The latest on the UK retail sales
Commentary on the UK retail sales data from Markit expert Chris Williamson.
“Subdued retail sales growth in July reflected an ongoing deterioration in household finances, linked in turn to low pay, rising prices and concern about the outlook. The data add weight to calls for the Bank of England to hold off with higher interest rates, as increased borrowing costs will add further pressure to family budgets.
“Retail sales rose 0.3% in July, according to the Office for National Statistics, identical to the rise seen in June. However, this is a relatively lackluster start to the third quarter which suggests sales are on a weakening trend. Looking at the latest three months as a whole, which provides a more reliable steer to the underlying trend, sales were up just 0.6% compared to a 1.5% rise in the second quarter.
“Year on year performance is also looking disappointing, with sales volumes just 1.8% up on last July, which is the worst performance since November 2013. In the first seven months of 2017, sales were 2.2% higher than the same period a year ago, less than half the 4.5% growth achieved last year.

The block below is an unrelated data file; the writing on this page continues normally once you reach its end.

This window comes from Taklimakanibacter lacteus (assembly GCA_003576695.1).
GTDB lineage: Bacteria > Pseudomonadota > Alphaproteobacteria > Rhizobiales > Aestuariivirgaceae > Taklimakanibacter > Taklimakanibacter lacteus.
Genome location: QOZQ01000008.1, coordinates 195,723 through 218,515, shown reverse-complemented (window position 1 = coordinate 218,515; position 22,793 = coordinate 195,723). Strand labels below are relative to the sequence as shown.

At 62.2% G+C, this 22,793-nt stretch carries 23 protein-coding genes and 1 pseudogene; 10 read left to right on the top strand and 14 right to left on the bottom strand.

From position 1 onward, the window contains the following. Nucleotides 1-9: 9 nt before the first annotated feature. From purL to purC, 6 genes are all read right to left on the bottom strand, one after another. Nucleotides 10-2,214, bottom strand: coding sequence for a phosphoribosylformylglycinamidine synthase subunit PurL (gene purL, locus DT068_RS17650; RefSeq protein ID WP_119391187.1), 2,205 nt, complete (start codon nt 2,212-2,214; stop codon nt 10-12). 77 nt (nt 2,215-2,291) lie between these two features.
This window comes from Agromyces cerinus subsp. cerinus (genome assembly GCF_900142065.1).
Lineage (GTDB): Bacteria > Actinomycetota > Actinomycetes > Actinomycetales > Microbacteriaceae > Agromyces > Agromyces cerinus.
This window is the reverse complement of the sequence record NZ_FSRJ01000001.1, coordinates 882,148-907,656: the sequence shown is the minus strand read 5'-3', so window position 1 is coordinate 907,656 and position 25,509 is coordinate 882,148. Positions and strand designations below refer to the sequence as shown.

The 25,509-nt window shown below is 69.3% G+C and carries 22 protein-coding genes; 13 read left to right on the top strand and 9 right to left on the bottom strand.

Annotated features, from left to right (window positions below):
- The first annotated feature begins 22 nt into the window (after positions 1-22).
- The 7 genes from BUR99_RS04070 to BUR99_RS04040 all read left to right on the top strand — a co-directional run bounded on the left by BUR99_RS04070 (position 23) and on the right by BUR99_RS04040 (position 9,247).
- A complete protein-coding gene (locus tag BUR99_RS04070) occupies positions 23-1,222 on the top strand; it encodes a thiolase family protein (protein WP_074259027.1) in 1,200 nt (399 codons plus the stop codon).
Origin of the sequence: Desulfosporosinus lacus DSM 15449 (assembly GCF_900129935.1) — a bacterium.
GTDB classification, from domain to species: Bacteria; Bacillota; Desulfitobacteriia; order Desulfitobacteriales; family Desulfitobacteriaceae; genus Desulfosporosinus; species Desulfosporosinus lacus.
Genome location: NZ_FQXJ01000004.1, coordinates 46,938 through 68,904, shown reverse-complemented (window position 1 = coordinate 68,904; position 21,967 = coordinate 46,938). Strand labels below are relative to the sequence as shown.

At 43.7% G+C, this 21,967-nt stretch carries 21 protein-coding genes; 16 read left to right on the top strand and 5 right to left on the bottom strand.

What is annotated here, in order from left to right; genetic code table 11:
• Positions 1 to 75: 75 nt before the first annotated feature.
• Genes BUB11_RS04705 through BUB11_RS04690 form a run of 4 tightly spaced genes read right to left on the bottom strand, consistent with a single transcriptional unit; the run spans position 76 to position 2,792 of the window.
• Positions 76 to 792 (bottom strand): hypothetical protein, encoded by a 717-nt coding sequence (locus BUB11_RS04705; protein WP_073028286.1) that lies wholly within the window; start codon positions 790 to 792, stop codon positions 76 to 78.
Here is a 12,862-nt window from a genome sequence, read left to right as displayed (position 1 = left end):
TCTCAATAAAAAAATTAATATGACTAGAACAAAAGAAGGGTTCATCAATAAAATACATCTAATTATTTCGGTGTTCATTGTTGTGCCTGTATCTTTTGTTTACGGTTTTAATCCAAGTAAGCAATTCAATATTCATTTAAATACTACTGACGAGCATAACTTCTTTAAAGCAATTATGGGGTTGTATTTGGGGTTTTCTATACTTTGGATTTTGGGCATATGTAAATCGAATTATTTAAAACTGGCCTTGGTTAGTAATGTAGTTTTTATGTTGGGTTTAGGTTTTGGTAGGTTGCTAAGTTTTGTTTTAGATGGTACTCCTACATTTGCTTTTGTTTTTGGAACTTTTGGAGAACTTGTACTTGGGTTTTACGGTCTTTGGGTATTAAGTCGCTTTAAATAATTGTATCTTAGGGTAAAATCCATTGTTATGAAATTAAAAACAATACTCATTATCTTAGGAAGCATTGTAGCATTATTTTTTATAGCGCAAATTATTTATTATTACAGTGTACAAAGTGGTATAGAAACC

“Some support to sales is coming from record levels of employment and a decline in the jobless rate to its lowest since 1975. The problem is that the combination of low pay growth of 2.1% and inflation of 2.6% means average employee earnings are falling in real terms at an annual rate of 0.5%, squeezing spending power. Survey data showed household finances deteriorated last month at the sharpest rate for three years, linked to low earnings, rising debt and higher prices. Appetite to make major purchases, such as cars, holidays and large appliances, which tends to be a good indicator of consumer spending, took the biggest hit since 2013.
“With pay growth widely expected to remain weak in the next few months while inflation looks set to edge higher, the squeeze on spending may well intensify before hopefully easing next year. Inflation should start to cool as we move into 2018 and pay growth should start to perk up amid historically low unemployment. However, much will depend on consumer confidence improving, which will in turn most likely hinge to a large extent on how Brexit negotiations affect the economic outlook.”